Viewpoints: Reactions to Higgs boson Nobel prize win
Peter Higgs and Francois Englert have been awarded the 2013 Nobel prize in physics for their work on the theory of the Higgs boson.
Here is a selection of reactions.
Emeritus Prof Tom Kibble, physicist from Imperial College London
I am glad to see that the Swedish Academy has recognised the importance of the mass-generating mechanism for gauge theories and the prediction of the Higgs boson, recently verified at Cern.
My two collaborators, Gerald Guralnik and Carl Richard Hagen, and I contributed to that discovery, but our paper was unquestionably the last of the three to be published in Physical Review Letters in 1964 (though we naturally regard our treatment as the most thorough and complete) and it is therefore no surprise that the Swedish Academy felt unable to include us, constrained as they are by a self-imposed rule that the prize cannot be shared by more than three people. My sincere congratulations go to the two prize winners, Francois Englert and Peter Higgs.
A sad omission from the list was Englert's collaborator Robert Brout, now deceased.
David Willetts, UK minister for universities and science
I congratulate Professor Peter Higgs on his Nobel Prize. This is the 23rd Nobel Prize for Physics to come to the UK and continues a long tradition of scientific discovery.
We should also celebrate the efforts of the thousands of scientists and engineers all over the world who have worked on the Large Hadron Collider and who have participated in the long search for the Higgs Boson."
Prof Dave Charlton, University of Birmingham physicist and spokesperson for Atlas (one of LHC experiments that discovered the Higgs boson)
The award of the Nobel prize in physics to Francois Englert and Peter Higgs is richly deserved for their pioneering work a half-century ago. Their insights, together with the work of others, led us to the mechanism by which many particles gain mass.
The discovery by Atlas and CMS of a Higgs boson last year showed that Higgs and Englert's concept is realised in nature, and is a triumph of global international scientific collaboration.
Prof Stefan Soldner-Rembold, head of particle physics, University of Manchester
The journey from Peter Higgs' and Francois Englert's original prediction 50 years ago to the discovery of the Higgs particle last year has been a triumph of particle physics.
The discovery of the Higgs boson answers one of the most fundamental questions about the properties of matter in the Universe. Physicists from the UK have played a leading role in building the experiments that have made this triumph possible.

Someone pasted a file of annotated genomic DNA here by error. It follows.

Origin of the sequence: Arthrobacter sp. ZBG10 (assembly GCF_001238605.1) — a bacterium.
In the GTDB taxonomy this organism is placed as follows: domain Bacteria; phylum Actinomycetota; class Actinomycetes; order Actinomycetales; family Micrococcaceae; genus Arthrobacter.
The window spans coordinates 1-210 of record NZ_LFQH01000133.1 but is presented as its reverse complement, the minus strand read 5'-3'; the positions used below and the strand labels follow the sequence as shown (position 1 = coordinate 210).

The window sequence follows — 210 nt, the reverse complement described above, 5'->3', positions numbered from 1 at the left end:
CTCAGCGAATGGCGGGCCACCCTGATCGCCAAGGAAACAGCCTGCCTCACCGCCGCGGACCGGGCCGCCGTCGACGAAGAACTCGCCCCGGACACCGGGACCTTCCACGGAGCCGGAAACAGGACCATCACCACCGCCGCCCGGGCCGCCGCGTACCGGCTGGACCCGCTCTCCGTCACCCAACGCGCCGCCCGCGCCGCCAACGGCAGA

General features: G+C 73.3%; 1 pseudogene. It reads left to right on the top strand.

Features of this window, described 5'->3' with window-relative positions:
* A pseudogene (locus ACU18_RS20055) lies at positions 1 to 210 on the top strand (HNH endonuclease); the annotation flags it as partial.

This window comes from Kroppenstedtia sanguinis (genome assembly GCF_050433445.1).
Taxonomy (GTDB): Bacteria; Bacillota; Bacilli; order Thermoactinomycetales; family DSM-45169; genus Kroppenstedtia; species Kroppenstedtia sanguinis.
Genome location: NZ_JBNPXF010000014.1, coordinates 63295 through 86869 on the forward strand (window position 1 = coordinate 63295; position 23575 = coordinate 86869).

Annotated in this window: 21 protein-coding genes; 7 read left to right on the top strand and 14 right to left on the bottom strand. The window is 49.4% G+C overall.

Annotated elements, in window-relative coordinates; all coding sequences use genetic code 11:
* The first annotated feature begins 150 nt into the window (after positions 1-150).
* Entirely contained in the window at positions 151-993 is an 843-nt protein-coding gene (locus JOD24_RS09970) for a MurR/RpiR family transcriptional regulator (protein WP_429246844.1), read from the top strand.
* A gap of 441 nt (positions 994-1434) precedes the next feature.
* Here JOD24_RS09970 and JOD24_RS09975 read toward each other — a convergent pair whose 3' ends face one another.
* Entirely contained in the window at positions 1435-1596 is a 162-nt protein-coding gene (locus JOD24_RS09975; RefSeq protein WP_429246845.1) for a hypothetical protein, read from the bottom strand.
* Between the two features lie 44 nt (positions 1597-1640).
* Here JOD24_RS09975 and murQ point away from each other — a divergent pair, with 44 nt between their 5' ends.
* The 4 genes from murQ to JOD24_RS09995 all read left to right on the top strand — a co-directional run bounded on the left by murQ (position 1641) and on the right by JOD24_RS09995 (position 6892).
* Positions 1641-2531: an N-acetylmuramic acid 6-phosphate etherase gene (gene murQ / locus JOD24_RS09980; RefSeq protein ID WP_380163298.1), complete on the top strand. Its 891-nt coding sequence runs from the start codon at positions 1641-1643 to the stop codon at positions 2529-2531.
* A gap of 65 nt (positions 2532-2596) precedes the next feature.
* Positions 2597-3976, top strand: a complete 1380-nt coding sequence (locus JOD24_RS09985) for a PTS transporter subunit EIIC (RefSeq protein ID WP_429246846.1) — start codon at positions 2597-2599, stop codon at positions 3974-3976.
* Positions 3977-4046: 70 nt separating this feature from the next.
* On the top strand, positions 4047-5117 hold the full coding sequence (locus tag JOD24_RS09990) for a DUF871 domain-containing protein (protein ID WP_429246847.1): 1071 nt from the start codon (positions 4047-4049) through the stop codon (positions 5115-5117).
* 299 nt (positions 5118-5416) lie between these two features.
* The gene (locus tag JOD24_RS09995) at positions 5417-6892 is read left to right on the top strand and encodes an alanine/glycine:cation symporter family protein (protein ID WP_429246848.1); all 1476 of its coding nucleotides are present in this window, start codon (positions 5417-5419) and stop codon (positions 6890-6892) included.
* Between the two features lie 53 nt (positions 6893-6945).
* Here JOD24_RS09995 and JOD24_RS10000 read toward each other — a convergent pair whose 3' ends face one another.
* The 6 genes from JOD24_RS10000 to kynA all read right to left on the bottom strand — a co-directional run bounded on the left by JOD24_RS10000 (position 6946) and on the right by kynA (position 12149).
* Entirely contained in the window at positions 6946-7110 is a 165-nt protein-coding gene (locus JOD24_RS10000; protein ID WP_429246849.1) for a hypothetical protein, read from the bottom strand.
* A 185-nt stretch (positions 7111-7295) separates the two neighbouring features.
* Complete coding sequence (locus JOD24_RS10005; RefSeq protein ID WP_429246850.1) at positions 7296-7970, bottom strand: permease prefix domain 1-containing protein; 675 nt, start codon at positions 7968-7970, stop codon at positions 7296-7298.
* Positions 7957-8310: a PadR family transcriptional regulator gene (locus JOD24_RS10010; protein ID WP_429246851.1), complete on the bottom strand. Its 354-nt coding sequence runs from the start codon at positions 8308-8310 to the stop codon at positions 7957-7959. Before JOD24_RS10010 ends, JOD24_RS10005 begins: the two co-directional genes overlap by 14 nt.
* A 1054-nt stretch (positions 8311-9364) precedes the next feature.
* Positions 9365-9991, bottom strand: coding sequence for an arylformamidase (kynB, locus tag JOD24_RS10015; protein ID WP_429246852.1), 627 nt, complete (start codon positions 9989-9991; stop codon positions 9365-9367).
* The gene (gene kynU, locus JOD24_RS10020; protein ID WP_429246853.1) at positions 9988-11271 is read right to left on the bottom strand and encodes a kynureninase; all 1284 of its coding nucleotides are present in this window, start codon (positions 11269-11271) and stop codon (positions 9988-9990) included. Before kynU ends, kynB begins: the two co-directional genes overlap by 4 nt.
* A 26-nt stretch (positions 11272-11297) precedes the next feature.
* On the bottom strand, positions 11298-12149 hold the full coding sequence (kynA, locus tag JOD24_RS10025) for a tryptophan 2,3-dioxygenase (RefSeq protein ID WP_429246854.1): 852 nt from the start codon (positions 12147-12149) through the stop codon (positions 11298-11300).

Dr Alan Barr, Oxford University physicist and UK physics coordinator for Atlas
To dream up a theory that can explain the masses of the fundamental particles of nature is a truly remarkable intellectual achievement.
No less impressive is the achievement of the experimental physicists - who had the vision to imagine, and the dedication to build, a machine that could test that idea.
Personally, I won't even start to feel satisfied until the Large Hadron Collider reaches full energy - then we can really start exploring.
Dr Frances Saunders, president of the Institute of Physics (IOP)
The work undertaken to discover the Higgs - from the original theories to the construction of the world's most powerful particle-smasher - has led to a very exciting and productive period in physics research. It has been a long journey but one that has inspired a generation to engage with the subject.
With the existence of the Higgs boson confirmed, explaining why the fundamental building blocks of nature acquire mass, we can now move on to the next challenges to our understanding such as the phenomena of dark matter and quantum gravity.
Prof Tejinder (Jim) Virdee, Imperial College London and former spokesperson for the CMS experiment at the LHC
It's wonderful news that the Physics Nobel Committee has recognised two physicists, including one from the UK, whose theoretical work launched a momentous scientific endeavour that started some 50 years ago.
The 2012 discovery of a Higgs boson at the Large Hadron Collider has been a major breakthrough for science and opens an exciting era for particle physics...
It is a great honour and privilege to be connected with this advance in science. The LHC has just started the extraction of science and is expected to continue for two more decades. We all are looking forward to uncovering further secrets of nature.